Suicide – Arguments in favor
By Duane Hewitt
Spoiler Alert: If you’re firmly set against suicide, be forewarned that this article raises some points concerning a person’s right to suicide.
It’s tragic that we live in a world where suicide is frequently viewed as the only way out. And it’s disturbing how many people worldwide commit suicide. The World Health Organization (WHO) reports “close to 800,000 people die due to suicide every year” – a number that’s likely underreported. But no matter how you look at it, suicide is intensely personal. In fact, suicide is about as personal as things can get. And yet suicide tends to draw views and judgment about the “right to die” or how God views suicide (like anyone could possibly know!).
It may be fair to say that suicide is nobody’s business. However, this is not always true. Common sense and responsibility must prevail. If you’re in your teens or your twenties, suicide is a mistake. You won’t have lived your life yet and you aren’t likely to be in possession of the facts, wisdom, or perspective concerning the problems that assail you. Furthermore, no matter how difficult your problems may be, you won’t have given God or time a chance to help you with those problems.
On the other hand, if you’re in your fifties or sixties and you feel you’ve worked hard all your life, tried your best, have given your all to God, and yet life has become too difficult or pointless, then something deep within you might just be saying it’s time to go. And when it feels like your soul is saying it’s time to leave, it’s a very powerful feeling. Since the average human lifetime is about 79 years (in the developed world), being in your 50s, 60s, or 70s and wanting to die is probably not unrealistic. And how could this be anyone’s business but your own? No one knows your life and your circumstances better than you. And no one knows the future.
The problem with writing an article such as this is that it risks coming across as promoting suicide. But this isn’t the case. The point here is more about raising questions and identifying truer prevailing issues. For instance, there’s something about humankind that promotes feelings of guilt in most everything we do, and guilt frequently tends to accompany suicide. Some argue against suicide on medical and moral grounds. Others argue against suicide on religious and spiritual grounds. But what about free will? What about the individual’s take on all this? And what about having the right to die as much as having the right to live? If we are to feel guilty about our death, should we not also feel guilty about our life? For God’s sake, why!
So now let’s draw God into the debate, but with a caveat: We would all be well advised to maintain measured, humble viewpoints when it comes to expounding on the will and ways of the Creator. All our dictums of guilt, fear, shame, and control are typically mankind’s doing and nothing more. We can’t possibly claim to know the thoughts or will of a supreme divine being, so how could we presume to know His thoughts about our deaths? If judgment is meted out for our lives and deaths, is it not fair to say that there are differing circumstances between one person and another as it applies to life and death? And consider this: From the beautiful scent of flower blossoms carried by a delicate summer breeze to the incredible magnitude of an infinite universe and the expanse of time, what do we really know about how God thinks? We really need to be careful about promoting “His” views on life and death, and this must apply to suicide. Perhaps we should all just be practicing compassionate non-judgment.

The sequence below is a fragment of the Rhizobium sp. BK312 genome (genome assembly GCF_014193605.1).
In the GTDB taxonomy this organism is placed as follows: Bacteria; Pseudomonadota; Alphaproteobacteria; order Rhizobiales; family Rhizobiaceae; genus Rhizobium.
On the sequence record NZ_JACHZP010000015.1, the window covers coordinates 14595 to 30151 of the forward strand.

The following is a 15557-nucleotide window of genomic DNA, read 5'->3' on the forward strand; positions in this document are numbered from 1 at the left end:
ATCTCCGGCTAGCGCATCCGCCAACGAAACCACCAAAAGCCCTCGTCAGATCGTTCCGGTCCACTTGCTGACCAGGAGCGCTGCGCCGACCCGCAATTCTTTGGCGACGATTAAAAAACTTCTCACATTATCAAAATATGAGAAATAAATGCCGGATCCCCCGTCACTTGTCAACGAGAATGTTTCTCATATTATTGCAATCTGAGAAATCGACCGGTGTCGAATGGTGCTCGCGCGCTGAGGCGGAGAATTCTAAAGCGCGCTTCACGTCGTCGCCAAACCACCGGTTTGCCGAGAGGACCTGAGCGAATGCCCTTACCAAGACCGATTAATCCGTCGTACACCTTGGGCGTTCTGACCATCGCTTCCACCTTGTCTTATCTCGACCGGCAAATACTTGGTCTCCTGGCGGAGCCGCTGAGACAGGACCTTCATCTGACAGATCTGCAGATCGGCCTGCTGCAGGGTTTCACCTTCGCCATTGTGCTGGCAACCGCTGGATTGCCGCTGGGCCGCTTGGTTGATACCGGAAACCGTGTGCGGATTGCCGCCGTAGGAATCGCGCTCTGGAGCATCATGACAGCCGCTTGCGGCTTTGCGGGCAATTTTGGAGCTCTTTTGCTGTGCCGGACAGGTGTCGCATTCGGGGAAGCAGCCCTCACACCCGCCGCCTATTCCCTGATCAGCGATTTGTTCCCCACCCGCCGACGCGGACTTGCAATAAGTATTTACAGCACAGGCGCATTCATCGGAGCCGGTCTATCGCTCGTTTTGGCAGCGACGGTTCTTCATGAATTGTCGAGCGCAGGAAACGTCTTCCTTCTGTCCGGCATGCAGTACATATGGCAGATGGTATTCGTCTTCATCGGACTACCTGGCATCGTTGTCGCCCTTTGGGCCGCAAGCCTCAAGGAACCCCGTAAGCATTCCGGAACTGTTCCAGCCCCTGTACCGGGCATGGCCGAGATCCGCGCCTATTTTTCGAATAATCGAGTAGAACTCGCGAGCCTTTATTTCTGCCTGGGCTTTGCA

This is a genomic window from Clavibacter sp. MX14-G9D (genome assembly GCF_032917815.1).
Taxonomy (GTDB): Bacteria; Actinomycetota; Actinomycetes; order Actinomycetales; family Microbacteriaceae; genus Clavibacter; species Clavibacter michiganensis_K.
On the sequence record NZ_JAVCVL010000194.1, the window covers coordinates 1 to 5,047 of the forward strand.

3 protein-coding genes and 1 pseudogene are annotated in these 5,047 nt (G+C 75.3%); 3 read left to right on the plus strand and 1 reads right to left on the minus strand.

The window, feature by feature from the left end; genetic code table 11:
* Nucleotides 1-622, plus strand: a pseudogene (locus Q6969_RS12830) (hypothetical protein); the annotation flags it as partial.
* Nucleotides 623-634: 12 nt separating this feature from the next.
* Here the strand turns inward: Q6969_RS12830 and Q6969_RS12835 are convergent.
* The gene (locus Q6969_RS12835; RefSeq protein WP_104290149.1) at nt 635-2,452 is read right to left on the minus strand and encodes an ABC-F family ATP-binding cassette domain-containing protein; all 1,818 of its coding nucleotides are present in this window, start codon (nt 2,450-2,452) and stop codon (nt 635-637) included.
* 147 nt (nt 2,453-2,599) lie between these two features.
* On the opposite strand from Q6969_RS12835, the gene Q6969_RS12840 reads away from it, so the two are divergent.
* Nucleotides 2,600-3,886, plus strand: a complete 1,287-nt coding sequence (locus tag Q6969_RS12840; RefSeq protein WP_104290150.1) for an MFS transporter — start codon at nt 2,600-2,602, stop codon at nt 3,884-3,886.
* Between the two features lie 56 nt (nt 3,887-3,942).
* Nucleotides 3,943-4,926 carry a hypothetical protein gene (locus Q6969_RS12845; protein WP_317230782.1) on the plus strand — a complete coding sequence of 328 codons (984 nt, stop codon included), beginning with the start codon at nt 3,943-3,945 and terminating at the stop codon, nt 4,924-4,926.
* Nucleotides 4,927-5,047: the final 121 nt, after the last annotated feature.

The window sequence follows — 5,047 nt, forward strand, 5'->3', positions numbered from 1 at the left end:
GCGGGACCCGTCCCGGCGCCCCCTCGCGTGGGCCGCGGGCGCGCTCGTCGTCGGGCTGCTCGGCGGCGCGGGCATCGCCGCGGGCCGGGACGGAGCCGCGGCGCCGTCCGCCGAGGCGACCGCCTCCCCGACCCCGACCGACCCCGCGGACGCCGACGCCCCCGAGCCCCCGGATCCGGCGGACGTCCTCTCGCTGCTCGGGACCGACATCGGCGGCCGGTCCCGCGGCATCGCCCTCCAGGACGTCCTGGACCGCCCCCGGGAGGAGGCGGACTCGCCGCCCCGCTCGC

None of this is meant to encourage suicide, so caution is advised. There will always be difficult situations in life that make people feel compelled to take their own life. Sometimes there are solutions and sometimes there are not. Part of the problem with being human is that we don’t always think clearly during times of intense pain or duress. Imbalances can occur in mind and body that can make a person do things that they shouldn’t. For these reasons and more, if you feel like taking your own life, then please begin by seeing a doctor or a therapist; get professional help. And for those with responsibilities, such as having dependents or loved ones that might be hurt, even traumatized, by your death – be careful about running toward suicide as the only solution!
Suicides are on the increase. That’s a fact. We read about suicides in our youth, our indigenous people, the old, sick, and terminally ill, as well as with the mentally ill and those on the street. In such cases, people have failed other people, or perhaps life has failed them. But once in a while, someone makes the decision to leave after having weighed all the pros-and-cons and after having lived and tried as much as can be expected of anybody. And who are we to judge? Perhaps, in such cases, it’s best that we just say a prayer for that person and wish them well on the next leg of their journey. And if we should decide that it’s our time to go, then we should have every right to expect that we’ll be greeted with open, loving arms on the other side.
Copyright 2017 Duane Hewitt. All rights reserved.
Please take a look at this excellent link,
“If you are thinking about suicide… read this first.”
Lost All Hope:
The World Health Organization: